Unemployment is a key measure of economic health. It is a major factor in determining how healthy an economy is; if the economy maximized efficiency, everyone would be employed at some wage. An individual unemployed is both unproductive and a drain on society’s resources. However, while unemployment seems a basic statistic – the number without jobs divided by those with jobs – the issue is anything but. Unemployment is a powerful statistic that shapes government policy and personal decisions.

In most less developed and in some developed countries in the world, people who are without work and actively seeking work are said to be unemployed. The clear point is that it is the general issue that the world at large is suffering from, and it is giving many Governments cause for worry considering that the goal of Government is to provide full employment at all times. It is a persistent and unimaginable problem facing all industrial countries of the world.

There remains considerable theoretical debate regarding the causes, consequences and solutions for unemployment. Classical economicsand  New classical economics argue that market mechanisms are reliable means of resolving unemployment. These theories argue against interventions imposed on the labour market from the outside, such as unionization, bureaucratic work rules, minimum wage laws, taxes, and other regulations that they claim discourage the hiring of workers.

Keynesian economics emphasizes the cyclical nature of unemployment and recommends government interventions in the economy that it claims will reduce unemployment during recessions. This theory focuses on recurrent shocks that suddenly reduce aggregate demand for goods and services and thus reduce demand for workers. Keynesian models recommend government interventions designed to increase demand for workers; these can include financial stimuli, publicly funded job creation, and expansionist monetary policies. It’s namesake, economist John Maynard Keynes, believed that the root cause of unemployment is the desire of investors to receive more money rather than produce more products, which is not possible without public bodies producing new money.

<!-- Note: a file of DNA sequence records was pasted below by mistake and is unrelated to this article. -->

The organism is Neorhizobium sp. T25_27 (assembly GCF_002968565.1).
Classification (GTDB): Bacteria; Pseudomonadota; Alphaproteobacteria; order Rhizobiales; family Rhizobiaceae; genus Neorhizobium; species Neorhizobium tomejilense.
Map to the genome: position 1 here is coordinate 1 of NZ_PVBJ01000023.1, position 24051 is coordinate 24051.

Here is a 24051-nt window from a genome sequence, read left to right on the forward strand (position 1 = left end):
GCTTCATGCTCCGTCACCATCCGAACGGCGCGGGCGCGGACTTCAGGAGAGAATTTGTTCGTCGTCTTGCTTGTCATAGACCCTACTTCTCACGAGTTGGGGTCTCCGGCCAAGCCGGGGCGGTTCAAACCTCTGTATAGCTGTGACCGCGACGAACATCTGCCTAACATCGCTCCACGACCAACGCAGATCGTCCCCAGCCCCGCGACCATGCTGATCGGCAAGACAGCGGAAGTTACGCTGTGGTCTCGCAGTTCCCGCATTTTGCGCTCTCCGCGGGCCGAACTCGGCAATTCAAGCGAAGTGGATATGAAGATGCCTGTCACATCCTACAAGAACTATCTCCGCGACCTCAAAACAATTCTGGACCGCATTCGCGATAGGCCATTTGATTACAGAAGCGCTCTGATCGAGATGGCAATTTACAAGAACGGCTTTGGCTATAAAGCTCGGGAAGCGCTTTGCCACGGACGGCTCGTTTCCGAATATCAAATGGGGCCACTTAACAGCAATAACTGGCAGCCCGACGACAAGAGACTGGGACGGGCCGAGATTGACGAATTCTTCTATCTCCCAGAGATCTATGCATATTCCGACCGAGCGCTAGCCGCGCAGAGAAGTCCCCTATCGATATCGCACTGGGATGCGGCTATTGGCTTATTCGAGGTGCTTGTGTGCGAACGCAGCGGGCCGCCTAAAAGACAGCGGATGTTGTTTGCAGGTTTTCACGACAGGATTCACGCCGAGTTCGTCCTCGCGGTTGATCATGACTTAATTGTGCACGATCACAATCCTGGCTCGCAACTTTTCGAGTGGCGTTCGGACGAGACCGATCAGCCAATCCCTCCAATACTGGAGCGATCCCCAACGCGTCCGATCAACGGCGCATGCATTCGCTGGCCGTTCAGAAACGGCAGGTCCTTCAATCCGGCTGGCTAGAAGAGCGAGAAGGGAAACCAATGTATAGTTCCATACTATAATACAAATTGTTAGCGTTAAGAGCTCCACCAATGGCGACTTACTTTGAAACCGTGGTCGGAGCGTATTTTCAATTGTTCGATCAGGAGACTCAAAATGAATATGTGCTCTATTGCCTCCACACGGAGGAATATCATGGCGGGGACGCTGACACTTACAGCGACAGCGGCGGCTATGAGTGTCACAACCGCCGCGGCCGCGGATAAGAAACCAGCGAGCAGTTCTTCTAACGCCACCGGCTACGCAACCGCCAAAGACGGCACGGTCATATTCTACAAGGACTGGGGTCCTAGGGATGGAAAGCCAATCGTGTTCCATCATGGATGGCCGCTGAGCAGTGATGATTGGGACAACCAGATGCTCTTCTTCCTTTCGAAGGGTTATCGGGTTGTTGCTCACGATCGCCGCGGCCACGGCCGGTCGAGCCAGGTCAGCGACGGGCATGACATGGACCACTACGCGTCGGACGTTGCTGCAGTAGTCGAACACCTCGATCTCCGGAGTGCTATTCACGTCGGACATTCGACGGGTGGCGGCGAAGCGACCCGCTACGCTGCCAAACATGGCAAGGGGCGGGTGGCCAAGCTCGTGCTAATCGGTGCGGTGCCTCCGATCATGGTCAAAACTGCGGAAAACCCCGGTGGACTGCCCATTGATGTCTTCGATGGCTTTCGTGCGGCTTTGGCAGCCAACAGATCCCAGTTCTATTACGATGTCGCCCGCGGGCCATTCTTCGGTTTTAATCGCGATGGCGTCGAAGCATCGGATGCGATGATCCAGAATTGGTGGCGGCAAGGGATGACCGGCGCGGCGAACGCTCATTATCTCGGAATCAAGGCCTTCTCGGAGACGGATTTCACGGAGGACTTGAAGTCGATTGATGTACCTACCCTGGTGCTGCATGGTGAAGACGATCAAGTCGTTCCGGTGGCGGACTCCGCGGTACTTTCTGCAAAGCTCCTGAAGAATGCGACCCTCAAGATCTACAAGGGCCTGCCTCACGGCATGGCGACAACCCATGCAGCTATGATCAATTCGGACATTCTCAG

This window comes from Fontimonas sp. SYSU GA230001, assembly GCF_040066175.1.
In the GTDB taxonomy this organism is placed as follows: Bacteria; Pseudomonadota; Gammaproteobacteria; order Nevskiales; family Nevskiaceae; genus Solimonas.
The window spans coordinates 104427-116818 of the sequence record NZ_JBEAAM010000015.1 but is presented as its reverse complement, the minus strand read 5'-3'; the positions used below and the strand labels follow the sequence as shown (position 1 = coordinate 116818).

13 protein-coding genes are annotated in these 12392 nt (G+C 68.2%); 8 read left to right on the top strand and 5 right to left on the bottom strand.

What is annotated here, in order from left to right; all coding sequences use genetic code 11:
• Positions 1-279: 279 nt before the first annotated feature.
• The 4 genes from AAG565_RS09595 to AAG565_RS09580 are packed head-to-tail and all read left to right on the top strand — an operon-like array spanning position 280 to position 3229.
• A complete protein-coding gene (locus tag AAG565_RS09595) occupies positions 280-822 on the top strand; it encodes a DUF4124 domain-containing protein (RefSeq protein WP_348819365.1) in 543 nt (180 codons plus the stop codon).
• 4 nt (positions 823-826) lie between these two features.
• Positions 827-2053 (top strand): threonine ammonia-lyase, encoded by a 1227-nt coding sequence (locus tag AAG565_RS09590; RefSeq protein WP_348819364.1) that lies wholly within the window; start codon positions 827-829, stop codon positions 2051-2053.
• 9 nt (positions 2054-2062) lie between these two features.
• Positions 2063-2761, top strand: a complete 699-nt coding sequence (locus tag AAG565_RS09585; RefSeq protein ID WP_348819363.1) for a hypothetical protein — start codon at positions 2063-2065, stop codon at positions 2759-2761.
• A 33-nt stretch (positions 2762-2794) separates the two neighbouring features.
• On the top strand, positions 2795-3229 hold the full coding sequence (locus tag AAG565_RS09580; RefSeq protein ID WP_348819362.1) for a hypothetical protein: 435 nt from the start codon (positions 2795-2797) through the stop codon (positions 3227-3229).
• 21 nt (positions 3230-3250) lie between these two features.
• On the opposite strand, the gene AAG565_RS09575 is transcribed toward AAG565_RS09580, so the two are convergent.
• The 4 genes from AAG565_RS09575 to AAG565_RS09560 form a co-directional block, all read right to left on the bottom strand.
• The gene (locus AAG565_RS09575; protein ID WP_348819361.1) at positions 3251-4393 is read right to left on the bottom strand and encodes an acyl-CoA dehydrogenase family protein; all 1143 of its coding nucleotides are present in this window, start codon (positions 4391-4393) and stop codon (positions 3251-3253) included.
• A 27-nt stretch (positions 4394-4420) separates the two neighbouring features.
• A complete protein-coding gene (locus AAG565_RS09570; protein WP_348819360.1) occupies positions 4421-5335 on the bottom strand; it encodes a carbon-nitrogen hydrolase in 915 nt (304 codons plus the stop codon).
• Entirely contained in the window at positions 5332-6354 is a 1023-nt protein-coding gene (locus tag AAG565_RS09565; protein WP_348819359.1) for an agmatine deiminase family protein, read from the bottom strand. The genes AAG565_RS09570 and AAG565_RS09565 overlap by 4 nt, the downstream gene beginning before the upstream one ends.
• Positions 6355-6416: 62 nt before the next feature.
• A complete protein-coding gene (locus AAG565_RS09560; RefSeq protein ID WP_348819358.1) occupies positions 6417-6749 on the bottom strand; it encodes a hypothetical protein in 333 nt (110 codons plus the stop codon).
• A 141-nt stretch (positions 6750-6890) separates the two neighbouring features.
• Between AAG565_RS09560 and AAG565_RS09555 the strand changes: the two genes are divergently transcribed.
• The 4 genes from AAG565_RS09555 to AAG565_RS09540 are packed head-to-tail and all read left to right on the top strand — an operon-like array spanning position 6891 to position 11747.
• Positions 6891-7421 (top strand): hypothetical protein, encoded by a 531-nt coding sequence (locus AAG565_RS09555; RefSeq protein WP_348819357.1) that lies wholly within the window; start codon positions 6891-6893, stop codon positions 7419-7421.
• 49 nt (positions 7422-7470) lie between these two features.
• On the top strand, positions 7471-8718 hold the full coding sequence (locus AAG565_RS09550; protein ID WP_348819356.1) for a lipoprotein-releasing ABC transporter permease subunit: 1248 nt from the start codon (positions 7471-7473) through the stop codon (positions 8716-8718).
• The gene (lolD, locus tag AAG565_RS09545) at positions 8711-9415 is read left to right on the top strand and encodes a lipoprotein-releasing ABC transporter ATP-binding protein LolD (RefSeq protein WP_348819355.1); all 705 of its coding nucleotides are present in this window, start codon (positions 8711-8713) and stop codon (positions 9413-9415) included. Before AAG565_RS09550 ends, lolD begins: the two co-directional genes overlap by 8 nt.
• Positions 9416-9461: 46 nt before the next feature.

In addition to these comprehensive theories of unemployment, there are a few categorizations of unemployment that are used to more precisely model the effects of unemployment within the economic system. The main types of unemployment include structural unemployment which focuses on structural problems in the economy and inefficiencies inherent in labour markets, including a mismatch between the supply and demand of labourers with necessary skill sets. Structural arguments emphasize causes and solutions related to disruptive technologies and globalization. Discussions of frictional unemployment focus on voluntary decisions to work based on each individuals valuation of their own work and how that compares to current wage rates plus the time and effort required to find a job. Causes and solutions for frictional unemployment often address job entry threshold and wage rates. Behavioral economists highlight individual biases in decision making, and often involve problems and solutions concerning sticky wages and efficiency wages.

This study will exhaustively discuss the concept of unemployment under the classical and keynesian perspectives, review previous and current literatures and specifically look at unemployment and poverty in Nigeria and finally see what policies are in place to reduce with possible options of eliminating both.




The government keeps a close eye on the unemployment rate. Not only does unemployment indicate that the economy isn’t operating at peak efficiency, but politicians have noticed that high unemployment correlates with losing elections. The Government believes that unemployment below a certain threshold they refer to as the natural rate of unemployment leads to inflation, reflecting an observation by the economist A. W. Philips correlating unemployment to inflation during the 1960s.

Economists distinguish between various overlapping types of and theories of unemployment, including cyclical or Keynesian unemploymentfrictional unemployment, structural unemployment and classical unemployment. Some additional types of unemployment that are occasionally mentioned are seasonal unemployment, hardcore unemployment, and hidden unemployment.